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Rafa Nadal

Tennis Australia: Why we want an IPTL franchise

   

The International Premier Tennis League is due to begin in December, 2014, a unique team competition to be played in six cities across Asia. The brainchild of Indian doubles star Mahesh Bhupathi, many of the world’s top players have already signed up. Craig Tiley, the head of Tennis Australia and the tournament director at the Australian Open, tells The Tennis Space why Australia wants to own one of the franchises and why he believes the event will be a big success.

What do you think of the International Premier Tennis League?
Here’s something that has an opportunity to be innovative, cool and fun. It’s in Asia, that’s the emerging market. Tennis is not relevant enough in Asian market – it’s the biggest growth area. In tennis, we’ve got the mature nations, the grand slam nations and Spain, Spain does a fantastic job, but the emerging markets need work. There’s a vacuum, there’s a bit of time, there’s an emerging market, there’s a smart guy that’s willing to do the work, in Mahesh, he gets the four pillars – players, broadcast money, owners and logistics. The logistics – the stadiums and all that – were not quite ready for this year but it will be ready to go. It’ll happen.

So Australia is interested in buying one of the franchises?
Yes. Why are we interested and why are we pursuing it? Number one, because we think it’s innovative, cool and fun; number two, we think it’s good for tennis because it’s more content; three, it’s in Asia, which is on our doorstep, so we see it as a great emerging market for us, the Australian Open; four, it leads into the Australian Open, so let’s be part of everything that leads in, it’s good for the sport. We’ve had a very positive outlook on it. We looked at the costs of the franchise, all the details and it’s something that over the period of time (it will run), we can do. Mahesh knows we wouldn’t have a team in Australia, we’d have a team in Asia. Where exactly? That’s yet to be determined because you want to have a god stadium if you’re going to bring superstars to it.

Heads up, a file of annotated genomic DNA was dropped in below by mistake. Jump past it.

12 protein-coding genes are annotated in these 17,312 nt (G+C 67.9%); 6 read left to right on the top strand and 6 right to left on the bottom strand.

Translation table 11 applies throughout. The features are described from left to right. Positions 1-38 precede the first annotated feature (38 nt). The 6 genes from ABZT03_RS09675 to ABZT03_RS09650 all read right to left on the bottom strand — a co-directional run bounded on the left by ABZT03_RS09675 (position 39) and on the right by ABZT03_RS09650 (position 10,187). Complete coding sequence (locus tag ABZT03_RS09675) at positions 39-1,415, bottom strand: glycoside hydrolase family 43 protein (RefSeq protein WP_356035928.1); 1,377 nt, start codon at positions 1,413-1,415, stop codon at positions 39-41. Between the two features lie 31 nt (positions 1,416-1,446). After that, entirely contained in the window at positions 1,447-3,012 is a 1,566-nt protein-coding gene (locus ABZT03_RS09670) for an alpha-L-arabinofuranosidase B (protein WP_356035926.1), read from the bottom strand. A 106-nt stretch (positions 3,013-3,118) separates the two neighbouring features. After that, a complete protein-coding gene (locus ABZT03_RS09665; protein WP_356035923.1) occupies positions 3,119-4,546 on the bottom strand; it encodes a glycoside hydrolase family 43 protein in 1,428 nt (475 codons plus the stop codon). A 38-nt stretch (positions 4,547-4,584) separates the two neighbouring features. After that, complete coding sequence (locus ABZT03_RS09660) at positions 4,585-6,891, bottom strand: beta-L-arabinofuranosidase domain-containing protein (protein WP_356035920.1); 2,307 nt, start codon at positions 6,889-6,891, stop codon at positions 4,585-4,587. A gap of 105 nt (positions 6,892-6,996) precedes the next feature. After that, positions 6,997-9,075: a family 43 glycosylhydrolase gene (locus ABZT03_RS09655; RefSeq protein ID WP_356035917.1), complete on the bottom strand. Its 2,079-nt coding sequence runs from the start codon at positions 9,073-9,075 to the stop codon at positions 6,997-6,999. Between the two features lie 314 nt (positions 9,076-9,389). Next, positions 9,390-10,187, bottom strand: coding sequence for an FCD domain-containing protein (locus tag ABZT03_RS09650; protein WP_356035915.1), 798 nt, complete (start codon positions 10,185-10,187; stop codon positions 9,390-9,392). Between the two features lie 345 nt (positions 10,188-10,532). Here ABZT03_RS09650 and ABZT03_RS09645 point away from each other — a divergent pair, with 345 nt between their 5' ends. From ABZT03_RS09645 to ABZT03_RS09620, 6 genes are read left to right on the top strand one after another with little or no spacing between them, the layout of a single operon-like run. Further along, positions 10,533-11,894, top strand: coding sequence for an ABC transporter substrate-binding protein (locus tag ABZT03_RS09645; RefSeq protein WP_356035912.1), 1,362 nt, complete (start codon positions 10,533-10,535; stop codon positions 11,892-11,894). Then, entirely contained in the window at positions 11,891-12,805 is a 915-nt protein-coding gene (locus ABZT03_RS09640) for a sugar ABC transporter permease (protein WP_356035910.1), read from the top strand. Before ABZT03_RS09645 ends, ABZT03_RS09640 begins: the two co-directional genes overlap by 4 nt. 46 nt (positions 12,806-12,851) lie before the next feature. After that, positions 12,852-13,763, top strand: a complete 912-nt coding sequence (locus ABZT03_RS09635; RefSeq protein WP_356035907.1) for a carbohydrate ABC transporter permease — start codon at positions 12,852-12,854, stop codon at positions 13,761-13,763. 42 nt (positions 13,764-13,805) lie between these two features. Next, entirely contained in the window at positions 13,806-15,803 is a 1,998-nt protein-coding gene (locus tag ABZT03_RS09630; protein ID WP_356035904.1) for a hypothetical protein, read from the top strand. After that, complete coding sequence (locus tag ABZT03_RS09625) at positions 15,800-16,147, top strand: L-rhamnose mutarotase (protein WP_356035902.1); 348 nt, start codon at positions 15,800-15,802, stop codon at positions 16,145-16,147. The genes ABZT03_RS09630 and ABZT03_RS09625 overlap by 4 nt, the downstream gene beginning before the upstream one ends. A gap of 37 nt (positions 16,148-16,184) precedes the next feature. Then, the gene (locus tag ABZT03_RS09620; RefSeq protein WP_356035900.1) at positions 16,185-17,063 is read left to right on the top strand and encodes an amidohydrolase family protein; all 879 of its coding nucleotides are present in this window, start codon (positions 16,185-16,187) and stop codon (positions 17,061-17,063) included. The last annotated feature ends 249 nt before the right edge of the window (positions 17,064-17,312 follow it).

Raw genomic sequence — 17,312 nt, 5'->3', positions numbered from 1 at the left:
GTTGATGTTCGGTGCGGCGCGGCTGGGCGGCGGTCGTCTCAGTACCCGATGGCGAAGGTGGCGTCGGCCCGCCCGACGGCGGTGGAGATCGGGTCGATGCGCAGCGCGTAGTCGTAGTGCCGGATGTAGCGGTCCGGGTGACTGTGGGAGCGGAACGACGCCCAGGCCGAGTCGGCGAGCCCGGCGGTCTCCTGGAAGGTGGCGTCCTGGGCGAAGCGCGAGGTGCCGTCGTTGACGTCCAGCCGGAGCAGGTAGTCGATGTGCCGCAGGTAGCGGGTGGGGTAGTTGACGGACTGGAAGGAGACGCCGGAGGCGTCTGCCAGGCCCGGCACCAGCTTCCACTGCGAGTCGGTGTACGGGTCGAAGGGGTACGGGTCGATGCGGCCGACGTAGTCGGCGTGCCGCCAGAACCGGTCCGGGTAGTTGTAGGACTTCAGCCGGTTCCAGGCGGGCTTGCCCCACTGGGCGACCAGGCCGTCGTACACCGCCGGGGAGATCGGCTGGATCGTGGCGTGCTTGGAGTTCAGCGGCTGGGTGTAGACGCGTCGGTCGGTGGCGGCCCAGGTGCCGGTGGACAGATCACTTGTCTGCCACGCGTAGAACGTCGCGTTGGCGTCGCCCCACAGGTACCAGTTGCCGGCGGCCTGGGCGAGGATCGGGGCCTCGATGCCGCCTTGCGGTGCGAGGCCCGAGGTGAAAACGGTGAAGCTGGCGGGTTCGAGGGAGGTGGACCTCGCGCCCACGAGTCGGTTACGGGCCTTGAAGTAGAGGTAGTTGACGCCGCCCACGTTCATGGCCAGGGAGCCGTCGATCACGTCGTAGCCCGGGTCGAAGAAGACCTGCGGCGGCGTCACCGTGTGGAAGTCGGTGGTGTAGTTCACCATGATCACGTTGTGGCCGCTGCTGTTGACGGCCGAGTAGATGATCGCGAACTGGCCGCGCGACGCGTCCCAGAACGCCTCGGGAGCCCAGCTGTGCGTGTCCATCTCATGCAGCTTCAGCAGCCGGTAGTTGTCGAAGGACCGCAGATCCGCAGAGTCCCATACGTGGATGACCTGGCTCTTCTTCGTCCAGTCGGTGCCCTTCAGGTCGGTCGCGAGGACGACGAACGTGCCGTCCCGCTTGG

You think it will be successful?
It’s a great night of tennis. People want to buy a ticket and be entertained. Here’s a great opportunity. The slams have good models, some of the Masters Series events and the Premium events on the women’s side do a great job in engaging the community and promoting. But I dream one day when I flick on a TV and watching a tennis match that the stands are full, so I know if they’re interested, I’m going to be interested. The other one is I want a consumer to say, I understand the story of tennis, where it starts and where it ends, and the other one is I want a consumer to say, I can’t wait to go and watch my country win the World Team Championships. Be it Davis Cup, Fed Cup, or whatever it’s called. Because I think the team element is one we under-use.

Players used to complain about playing too much – is there not a lot of hypocrisy in them now committing to play several matches in December?
The top players have to figure out how to manage that because it’s a lot of opportunity for them and they are also trying to grow their brands and commercialise their business. Players will figure it out. There’s never a short season. I don’t care what anyone says, if we made the Tour six months they would play 12. I do think it’s important for the sport to have a set time off but mandating it is difficult because I think if there is a commercial opportunity for a player during a set time off, you’re not going to stop him from playing.

   
  • Bob

    It is hypocrisy.
    Top players whine about everything but are now willing to go play tennis in Jakarta, then Sydney and Doha in December? With all the long, long flights? Come on.